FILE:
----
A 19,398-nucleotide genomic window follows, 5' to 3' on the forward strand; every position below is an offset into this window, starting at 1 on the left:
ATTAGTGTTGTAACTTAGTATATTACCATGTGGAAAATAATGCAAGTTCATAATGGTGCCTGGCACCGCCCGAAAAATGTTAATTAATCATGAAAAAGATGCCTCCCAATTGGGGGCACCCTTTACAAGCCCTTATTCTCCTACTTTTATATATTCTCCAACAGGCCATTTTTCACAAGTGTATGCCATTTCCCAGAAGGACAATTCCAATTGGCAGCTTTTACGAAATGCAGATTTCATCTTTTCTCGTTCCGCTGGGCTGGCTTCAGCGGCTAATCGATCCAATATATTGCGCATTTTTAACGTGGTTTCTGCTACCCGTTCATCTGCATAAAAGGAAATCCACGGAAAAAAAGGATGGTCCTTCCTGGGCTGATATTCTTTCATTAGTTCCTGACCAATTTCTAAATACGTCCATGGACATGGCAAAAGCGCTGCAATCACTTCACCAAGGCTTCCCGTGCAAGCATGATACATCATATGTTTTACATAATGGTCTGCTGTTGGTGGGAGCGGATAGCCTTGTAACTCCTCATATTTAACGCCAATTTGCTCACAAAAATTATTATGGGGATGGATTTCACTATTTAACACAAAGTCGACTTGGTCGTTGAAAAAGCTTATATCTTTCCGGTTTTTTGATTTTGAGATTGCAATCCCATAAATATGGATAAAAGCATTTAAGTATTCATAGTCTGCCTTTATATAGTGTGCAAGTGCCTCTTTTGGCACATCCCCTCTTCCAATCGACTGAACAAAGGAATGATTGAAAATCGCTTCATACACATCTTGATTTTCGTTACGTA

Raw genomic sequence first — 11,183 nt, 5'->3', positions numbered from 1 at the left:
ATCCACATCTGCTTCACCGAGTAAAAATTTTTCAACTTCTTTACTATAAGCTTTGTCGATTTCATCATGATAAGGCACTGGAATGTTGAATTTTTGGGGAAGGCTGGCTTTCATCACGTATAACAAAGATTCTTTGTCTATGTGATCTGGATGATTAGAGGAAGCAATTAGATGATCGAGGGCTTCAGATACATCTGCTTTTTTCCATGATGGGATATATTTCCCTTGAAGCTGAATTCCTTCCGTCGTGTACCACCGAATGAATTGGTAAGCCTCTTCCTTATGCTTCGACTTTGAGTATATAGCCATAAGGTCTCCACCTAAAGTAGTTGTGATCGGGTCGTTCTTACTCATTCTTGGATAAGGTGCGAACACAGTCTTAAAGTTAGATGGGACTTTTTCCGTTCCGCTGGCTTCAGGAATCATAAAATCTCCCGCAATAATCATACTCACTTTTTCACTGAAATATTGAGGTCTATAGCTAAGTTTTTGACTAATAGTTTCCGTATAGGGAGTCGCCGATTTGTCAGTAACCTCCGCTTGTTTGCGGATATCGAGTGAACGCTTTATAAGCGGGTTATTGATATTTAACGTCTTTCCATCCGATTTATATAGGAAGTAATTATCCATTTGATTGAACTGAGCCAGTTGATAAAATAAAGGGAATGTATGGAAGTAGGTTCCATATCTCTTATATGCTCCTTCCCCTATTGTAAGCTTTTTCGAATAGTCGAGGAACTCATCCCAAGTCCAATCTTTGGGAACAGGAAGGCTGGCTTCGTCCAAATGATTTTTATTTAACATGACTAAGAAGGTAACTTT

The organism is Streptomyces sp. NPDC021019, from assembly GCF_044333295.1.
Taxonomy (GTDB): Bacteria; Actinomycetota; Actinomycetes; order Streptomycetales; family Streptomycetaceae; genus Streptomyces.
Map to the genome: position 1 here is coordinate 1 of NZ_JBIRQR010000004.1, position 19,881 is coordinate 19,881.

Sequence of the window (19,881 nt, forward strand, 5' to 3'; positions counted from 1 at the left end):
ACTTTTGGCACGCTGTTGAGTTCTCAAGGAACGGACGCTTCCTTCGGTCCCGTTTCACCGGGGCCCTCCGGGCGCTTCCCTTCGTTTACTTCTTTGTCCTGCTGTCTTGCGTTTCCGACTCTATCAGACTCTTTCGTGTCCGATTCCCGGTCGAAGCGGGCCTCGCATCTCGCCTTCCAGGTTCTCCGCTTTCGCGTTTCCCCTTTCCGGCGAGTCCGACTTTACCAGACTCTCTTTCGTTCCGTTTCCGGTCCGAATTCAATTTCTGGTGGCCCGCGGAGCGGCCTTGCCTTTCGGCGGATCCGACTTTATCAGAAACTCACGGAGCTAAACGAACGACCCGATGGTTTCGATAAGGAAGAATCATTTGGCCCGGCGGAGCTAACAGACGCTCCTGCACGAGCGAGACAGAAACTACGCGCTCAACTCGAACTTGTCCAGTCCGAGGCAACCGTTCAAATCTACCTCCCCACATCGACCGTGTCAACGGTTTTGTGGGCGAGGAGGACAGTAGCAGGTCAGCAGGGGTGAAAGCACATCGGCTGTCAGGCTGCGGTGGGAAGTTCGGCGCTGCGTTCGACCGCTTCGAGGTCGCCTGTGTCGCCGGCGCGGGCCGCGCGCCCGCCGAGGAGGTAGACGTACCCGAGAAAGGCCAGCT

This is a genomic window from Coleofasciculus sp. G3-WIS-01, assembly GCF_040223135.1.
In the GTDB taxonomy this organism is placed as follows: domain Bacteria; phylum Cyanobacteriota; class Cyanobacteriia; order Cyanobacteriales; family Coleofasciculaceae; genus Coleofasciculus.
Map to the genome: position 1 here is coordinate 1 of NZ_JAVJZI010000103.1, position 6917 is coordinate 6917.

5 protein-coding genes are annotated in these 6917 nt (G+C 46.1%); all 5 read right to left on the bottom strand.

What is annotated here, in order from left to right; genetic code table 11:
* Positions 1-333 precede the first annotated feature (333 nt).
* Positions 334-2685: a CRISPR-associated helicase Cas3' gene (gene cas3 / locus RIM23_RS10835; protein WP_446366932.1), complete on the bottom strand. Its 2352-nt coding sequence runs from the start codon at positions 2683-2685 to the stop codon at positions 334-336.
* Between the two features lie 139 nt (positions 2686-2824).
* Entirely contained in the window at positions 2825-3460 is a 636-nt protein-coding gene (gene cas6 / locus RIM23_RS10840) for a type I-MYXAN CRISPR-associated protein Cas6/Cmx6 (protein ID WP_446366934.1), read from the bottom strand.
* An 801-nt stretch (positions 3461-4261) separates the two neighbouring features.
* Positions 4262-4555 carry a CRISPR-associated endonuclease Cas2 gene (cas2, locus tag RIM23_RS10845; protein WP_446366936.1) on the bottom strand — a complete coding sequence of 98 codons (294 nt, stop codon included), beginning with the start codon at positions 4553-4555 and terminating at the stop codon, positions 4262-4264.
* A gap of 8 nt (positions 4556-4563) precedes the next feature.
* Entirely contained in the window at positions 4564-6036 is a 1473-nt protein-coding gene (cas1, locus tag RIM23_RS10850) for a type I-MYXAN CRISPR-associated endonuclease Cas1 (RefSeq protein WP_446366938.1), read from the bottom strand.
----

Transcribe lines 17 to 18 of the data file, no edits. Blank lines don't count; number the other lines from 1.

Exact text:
* Between the two features lie 139 nt (positions 2686-2824).
* Entirely contained in the window at positions 2825-3460 is a 636-nt protein-coding gene (gene cas6 / locus RIM23_RS10840) for a type I-MYXAN CRISPR-associated protein Cas6/Cmx6 (protein ID WP_446366934.1), read from the bottom strand.